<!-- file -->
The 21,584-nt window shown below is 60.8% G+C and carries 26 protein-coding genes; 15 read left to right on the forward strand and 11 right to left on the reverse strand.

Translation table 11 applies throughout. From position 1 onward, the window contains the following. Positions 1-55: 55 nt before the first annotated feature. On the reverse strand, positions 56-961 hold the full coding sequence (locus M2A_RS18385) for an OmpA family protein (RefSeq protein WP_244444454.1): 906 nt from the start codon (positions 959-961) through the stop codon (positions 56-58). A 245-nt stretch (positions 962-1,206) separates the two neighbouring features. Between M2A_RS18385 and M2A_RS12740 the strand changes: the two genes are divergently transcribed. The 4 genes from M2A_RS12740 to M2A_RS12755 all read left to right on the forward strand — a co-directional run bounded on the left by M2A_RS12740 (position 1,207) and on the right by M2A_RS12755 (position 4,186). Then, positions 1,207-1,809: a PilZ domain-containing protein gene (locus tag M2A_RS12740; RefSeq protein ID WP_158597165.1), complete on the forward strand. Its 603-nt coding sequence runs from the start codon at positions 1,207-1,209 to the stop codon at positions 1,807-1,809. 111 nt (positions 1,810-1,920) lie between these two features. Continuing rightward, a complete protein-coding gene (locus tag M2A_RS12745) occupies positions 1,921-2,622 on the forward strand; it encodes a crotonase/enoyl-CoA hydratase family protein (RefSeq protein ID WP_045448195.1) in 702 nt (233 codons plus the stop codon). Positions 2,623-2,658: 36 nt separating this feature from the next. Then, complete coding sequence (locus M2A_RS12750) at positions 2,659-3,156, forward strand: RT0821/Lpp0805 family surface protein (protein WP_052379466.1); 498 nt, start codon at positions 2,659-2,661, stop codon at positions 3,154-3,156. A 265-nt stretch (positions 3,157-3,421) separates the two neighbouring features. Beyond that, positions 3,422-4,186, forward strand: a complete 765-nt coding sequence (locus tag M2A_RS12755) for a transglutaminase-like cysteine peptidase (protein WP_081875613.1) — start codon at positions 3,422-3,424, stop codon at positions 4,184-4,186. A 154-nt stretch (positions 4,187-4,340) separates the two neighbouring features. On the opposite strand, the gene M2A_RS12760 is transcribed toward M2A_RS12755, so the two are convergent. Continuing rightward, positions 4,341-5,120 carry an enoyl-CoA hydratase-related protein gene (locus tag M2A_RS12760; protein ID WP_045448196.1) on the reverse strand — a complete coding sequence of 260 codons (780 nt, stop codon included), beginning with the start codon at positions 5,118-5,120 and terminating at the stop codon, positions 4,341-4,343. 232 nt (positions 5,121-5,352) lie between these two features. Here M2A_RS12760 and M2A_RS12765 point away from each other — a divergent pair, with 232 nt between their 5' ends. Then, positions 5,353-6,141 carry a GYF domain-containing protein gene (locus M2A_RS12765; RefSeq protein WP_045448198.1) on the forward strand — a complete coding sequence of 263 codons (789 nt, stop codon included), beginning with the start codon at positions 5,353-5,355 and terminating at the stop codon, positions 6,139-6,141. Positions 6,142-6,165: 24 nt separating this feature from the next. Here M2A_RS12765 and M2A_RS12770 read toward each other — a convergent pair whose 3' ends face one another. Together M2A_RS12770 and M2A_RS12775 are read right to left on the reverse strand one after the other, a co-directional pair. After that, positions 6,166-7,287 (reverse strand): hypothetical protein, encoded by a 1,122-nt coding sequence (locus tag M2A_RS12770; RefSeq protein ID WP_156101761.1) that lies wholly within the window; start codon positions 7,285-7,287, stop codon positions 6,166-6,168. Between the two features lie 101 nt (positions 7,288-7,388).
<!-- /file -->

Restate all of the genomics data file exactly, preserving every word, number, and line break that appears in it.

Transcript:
The 21,584-nt window shown below is 60.8% G+C and carries 26 protein-coding genes; 15 read left to right on the forward strand and 11 right to left on the reverse strand.

Translation table 11 applies throughout. From position 1 onward, the window contains the following. Positions 1-55: 55 nt before the first annotated feature. On the reverse strand, positions 56-961 hold the full coding sequence (locus M2A_RS18385) for an OmpA family protein (RefSeq protein WP_244444454.1): 906 nt from the start codon (positions 959-961) through the stop codon (positions 56-58). A 245-nt stretch (positions 962-1,206) separates the two neighbouring features. Between M2A_RS18385 and M2A_RS12740 the strand changes: the two genes are divergently transcribed. The 4 genes from M2A_RS12740 to M2A_RS12755 all read left to right on the forward strand — a co-directional run bounded on the left by M2A_RS12740 (position 1,207) and on the right by M2A_RS12755 (position 4,186). Then, positions 1,207-1,809: a PilZ domain-containing protein gene (locus tag M2A_RS12740; RefSeq protein ID WP_158597165.1), complete on the forward strand. Its 603-nt coding sequence runs from the start codon at positions 1,207-1,209 to the stop codon at positions 1,807-1,809. 111 nt (positions 1,810-1,920) lie between these two features. Continuing rightward, a complete protein-coding gene (locus tag M2A_RS12745) occupies positions 1,921-2,622 on the forward strand; it encodes a crotonase/enoyl-CoA hydratase family protein (RefSeq protein ID WP_045448195.1) in 702 nt (233 codons plus the stop codon). Positions 2,623-2,658: 36 nt separating this feature from the next. Then, complete coding sequence (locus M2A_RS12750) at positions 2,659-3,156, forward strand: RT0821/Lpp0805 family surface protein (protein WP_052379466.1); 498 nt, start codon at positions 2,659-2,661, stop codon at positions 3,154-3,156. A 265-nt stretch (positions 3,157-3,421) separates the two neighbouring features. Beyond that, positions 3,422-4,186, forward strand: a complete 765-nt coding sequence (locus tag M2A_RS12755) for a transglutaminase-like cysteine peptidase (protein WP_081875613.1) — start codon at positions 3,422-3,424, stop codon at positions 4,184-4,186. A 154-nt stretch (positions 4,187-4,340) separates the two neighbouring features. On the opposite strand, the gene M2A_RS12760 is transcribed toward M2A_RS12755, so the two are convergent. Continuing rightward, positions 4,341-5,120 carry an enoyl-CoA hydratase-related protein gene (locus tag M2A_RS12760; protein ID WP_045448196.1) on the reverse strand — a complete coding sequence of 260 codons (780 nt, stop codon included), beginning with the start codon at positions 5,118-5,120 and terminating at the stop codon, positions 4,341-4,343. 232 nt (positions 5,121-5,352) lie between these two features. Here M2A_RS12760 and M2A_RS12765 point away from each other — a divergent pair, with 232 nt between their 5' ends. Then, positions 5,353-6,141 carry a GYF domain-containing protein gene (locus M2A_RS12765; RefSeq protein WP_045448198.1) on the forward strand — a complete coding sequence of 263 codons (789 nt, stop codon included), beginning with the start codon at positions 5,353-5,355 and terminating at the stop codon, positions 6,139-6,141. Positions 6,142-6,165: 24 nt separating this feature from the next. Here M2A_RS12765 and M2A_RS12770 read toward each other — a convergent pair whose 3' ends face one another. Together M2A_RS12770 and M2A_RS12775 are read right to left on the reverse strand one after the other, a co-directional pair. After that, positions 6,166-7,287 (reverse strand): hypothetical protein, encoded by a 1,122-nt coding sequence (locus tag M2A_RS12770; RefSeq protein ID WP_156101761.1) that lies wholly within the window; start codon positions 7,285-7,287, stop codon positions 6,166-6,168. Between the two features lie 101 nt (positions 7,288-7,388).